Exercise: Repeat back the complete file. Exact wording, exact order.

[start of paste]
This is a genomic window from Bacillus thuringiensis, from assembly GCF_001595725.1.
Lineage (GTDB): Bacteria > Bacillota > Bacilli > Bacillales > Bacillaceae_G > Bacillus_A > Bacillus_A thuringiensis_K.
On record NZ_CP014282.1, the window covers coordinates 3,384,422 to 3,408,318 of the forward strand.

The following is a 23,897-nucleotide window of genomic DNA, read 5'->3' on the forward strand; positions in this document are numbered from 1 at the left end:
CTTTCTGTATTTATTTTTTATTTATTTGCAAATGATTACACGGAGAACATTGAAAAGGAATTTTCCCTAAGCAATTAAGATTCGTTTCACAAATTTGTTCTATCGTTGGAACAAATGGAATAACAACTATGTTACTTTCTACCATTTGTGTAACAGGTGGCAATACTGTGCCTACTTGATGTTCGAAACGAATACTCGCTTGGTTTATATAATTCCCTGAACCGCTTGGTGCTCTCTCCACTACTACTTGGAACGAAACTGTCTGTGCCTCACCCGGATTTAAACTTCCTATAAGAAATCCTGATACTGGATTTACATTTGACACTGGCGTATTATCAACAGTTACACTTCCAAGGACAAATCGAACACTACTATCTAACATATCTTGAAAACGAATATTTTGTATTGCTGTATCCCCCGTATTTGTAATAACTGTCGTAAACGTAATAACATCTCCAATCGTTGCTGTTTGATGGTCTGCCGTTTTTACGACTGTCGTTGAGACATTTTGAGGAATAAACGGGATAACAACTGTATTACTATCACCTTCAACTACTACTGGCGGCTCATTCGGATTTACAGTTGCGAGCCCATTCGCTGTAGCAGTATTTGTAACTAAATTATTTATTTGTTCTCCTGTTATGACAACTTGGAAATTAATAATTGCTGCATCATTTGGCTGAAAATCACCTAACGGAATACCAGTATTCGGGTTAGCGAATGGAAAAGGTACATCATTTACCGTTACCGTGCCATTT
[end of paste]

This is a genomic window from Bacillus thuringiensis, from assembly GCF_001595725.1.
Lineage (GTDB): Bacteria > Bacillota > Bacilli > Bacillales > Bacillaceae_G > Bacillus_A > Bacillus_A thuringiensis_K.
On record NZ_CP014282.1, the window covers coordinates 3,384,422 to 3,408,318 of the forward strand.

The following is a 23,897-nucleotide window of genomic DNA, read 5'->3' on the forward strand; positions in this document are numbered from 1 at the left end:
CTTTCTGTATTTATTTTTTATTTATTTGCAAATGATTACACGGAGAACATTGAAAAGGAATTTTCCCTAAGCAATTAAGATTCGTTTCACAAATTTGTTCTATCGTTGGAACAAATGGAATAACAACTATGTTACTTTCTACCATTTGTGTAACAGGTGGCAATACTGTGCCTACTTGATGTTCGAAACGAATACTCGCTTGGTTTATATAATTCCCTGAACCGCTTGGTGCTCTCTCCACTACTACTTGGAACGAAACTGTCTGTGCCTCACCCGGATTTAAACTTCCTATAAGAAATCCTGATACTGGATTTACATTTGACACTGGCGTATTATCAACAGTTACACTTCCAAGGACAAATCGAACACTACTATCTAACATATCTTGAAAACGAATATTTTGTATTGCTGTATCCCCCGTATTTGTAATAACTGTCGTAAACGTAATAACATCTCCAATCGTTGCTGTTTGATGGTCTGCCGTTTTTACGACTGTCGTTGAGACATTTTGAGGAATAAACGGGATAACAACTGTATTACTATCACCTTCAACTACTACTGGCGGCTCATTCGGATTTACAGTTGCGAGCCCATTCGCTGTAGCAGTATTTGTAACTAAATTATTTATTTGTTCTCCTGTTATGACAACTTGGAAATTAATAATTGCTGCATCATTTGGCTGAAAATCACCTAACGGAATACCAGTATTCGGGTTAGCGAATGGAAAAGGTACATCATTTACCGTTACCGTGCCATTT